What do you think of when you hear “social-emotional learning?” Do you see young children in a warm, secure classroom, learning to share, take turns, “use their words” and express their emotions? That’s part of the picture — social-emotional learning is a cornerstone of healthy early childhood development — but its impact extends well beyond the early years.
Here’s an “official” definition of social-emotional learning, per the Collaborative for Academic, Social and Emotional Learning (CASEL): “Social and emotional learning (SEL) is the process through which children and adults acquire and effectively apply the knowledge, attitudes and skills necessary to understand and manage emotions, set and achieve positive goals, feel and show empathy for others, establish and maintain positive relationships and make responsible decisions.”
What’s this mean in layman’s terms? The facets of SEL can be broken down into several specific competencies identified by CASEL:
- Self-awareness, or "the ability to recognize one’s own emotions." In my experience, teachers foster self-awareness by acknowledging students’ emotions and by taking them seriously.
- Self-management, or "the ability to successfully regulate one’s emotions in different situations and being able to organize oneself to pursue a task." Self-management is developed by offering students vocabulary for sharing feelings and practices for managing them (deep breath, relaxing activities and mindfulness practices are common). Self-management goes beyond healthy emotional expression. Masterful teachers recognize that even little children can have strong reactions to mistakes and challenges. In such situations, they help students break down tasks, plan their work and take small, steady steps towards accomplishing a goal. This cultivates healthy learning habits and a positive mindset.
- Social awareness, or "the ability to take the perspective of and empathize with others." Alongside being able to recognize one’s own emotions is the ability to recognize and respond to emotions in others. Emotion coaching offers learners with language and helpful empathetic responses.
- Relationship skills, or "the ability to establish and maintain healthy relationships with diverse individuals and groups." Teachers foster this by intentionally pairing learners, offering lessons that invite perspective taking and service opportunities that broaden students’ understanding of people’s lives.
- Responsible decision-making, or "the ability to make constructive choices about personal behavior and social interactions based on ethical standards, safety and social norms." This facet touches on the ultimate outcome of strong social-emotional coaching. Ultimately, well adjusted individuals make decisions based on ethical thinking and a strong sense of responsibility. Teachers foster such decision-making by coaching students, offering lessons on social dilemmas and by making learning real-world.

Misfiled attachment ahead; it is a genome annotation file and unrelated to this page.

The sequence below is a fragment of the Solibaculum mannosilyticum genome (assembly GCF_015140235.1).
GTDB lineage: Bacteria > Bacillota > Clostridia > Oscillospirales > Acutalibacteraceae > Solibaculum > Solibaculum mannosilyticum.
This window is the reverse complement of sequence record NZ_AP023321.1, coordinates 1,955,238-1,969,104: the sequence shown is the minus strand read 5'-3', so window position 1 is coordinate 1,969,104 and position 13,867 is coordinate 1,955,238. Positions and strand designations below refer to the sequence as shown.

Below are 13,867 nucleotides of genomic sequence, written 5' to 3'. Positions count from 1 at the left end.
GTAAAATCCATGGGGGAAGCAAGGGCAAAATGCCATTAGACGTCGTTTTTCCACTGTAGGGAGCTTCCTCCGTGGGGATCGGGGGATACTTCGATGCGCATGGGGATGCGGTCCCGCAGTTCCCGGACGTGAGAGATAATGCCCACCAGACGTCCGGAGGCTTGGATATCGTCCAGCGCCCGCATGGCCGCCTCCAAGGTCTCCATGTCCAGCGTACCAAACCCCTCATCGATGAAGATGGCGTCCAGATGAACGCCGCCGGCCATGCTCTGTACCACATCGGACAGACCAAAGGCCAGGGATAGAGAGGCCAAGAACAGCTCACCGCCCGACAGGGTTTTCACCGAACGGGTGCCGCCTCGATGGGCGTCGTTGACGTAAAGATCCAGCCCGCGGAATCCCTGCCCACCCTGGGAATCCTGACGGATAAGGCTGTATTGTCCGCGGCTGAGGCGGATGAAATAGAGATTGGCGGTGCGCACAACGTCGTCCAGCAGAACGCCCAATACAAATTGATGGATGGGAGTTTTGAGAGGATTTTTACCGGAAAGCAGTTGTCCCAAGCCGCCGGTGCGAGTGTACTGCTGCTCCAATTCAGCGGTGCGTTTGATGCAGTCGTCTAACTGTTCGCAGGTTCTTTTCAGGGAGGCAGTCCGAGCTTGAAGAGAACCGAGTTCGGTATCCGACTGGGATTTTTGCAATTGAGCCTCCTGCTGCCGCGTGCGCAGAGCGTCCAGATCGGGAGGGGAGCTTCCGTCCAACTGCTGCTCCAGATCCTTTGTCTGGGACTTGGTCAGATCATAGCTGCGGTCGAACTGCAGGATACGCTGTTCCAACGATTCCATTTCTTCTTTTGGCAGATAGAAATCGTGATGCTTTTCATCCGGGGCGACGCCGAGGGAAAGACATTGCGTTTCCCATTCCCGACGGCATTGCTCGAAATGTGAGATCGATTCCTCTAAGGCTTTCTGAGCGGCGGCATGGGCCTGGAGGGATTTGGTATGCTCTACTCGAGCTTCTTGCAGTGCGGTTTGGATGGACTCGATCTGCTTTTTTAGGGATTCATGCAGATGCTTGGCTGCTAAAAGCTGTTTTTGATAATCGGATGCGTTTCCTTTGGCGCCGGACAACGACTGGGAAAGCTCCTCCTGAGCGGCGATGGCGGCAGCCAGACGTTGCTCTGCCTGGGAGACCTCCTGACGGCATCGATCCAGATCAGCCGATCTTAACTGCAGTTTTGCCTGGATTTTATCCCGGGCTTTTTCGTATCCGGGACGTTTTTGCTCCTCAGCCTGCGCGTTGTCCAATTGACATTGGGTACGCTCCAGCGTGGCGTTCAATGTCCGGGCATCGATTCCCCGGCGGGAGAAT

So why does SEL matter? For one thing, new research shows that it has significant impact on fueling academic success.
Take this 2011 analysis of 213 different schools that offer SEL programs to a total of 270,034 kindergarten through high school students. The analysis showed an 11 percent gain in students’ academic outcomes compared to students who did not participate in SEL. This meta-analysis has led the way in establishing a link between social-emotional learning and academic outcomes.
The analysis is supported by the work done by researcher, author and MacArthur "Genius" Grant recipient Angela Duckworth. She’s pioneered research on “grit,” or, as she defines it, “sticking with things over the very long term until you master them.” Grit, she says, is more critical to success in life than IQ. How’s that connect with social-emotional learning? Grit is rooted in self-management. You can’t successfully regulate emotions or organize enough to pursue a task without it.
So what’s a parent to do with all of this information? I recently completed a survey of leading social-emotional programs including MindUp, Second Step, Emotion Coaching guidance from the Talaris Institute and Positive Discipline. My findings: You can use these common at-home practices to foster social-emotional growth:
- Start with yourself: Cultivate practices for slowing down, noticing your own emotions, taking responsibility for them and sharing them using rich emotions vocabulary.
- Listen, connect and empathize: Take your child’s emotions seriously, don’t judge them (no matter how exaggerated they seem) and be willing to see from your child’s perspective.
- Problem solve together, offer appropriate limits: Partner with your child to solve a problem, offer solutions that apply in different situations and offer age-appropriate limits.
- Foster self-efficacy: Have faith your child’s capacity, offer challenges just outside the child’s reach, share tools and lots of encouragement, help your child become self-reliant and self-motivated.
- Process not product: Focus on the process of addressing a challenge not on the outcome or results, break the problem down and see mistakes as integral and essential to learning.
- Get to know your child’s interests: Make time to connect with your child on her turf, with her interests — and yes, that means visiting places, engaging in experiences, listening to music and checking out media you are not interested in.
If that seems like a lot, don’t sweat it. The most effective SEL practitioners stay attuned only 30 percent of the time. If you can do only one thing, do this: Start with yourself.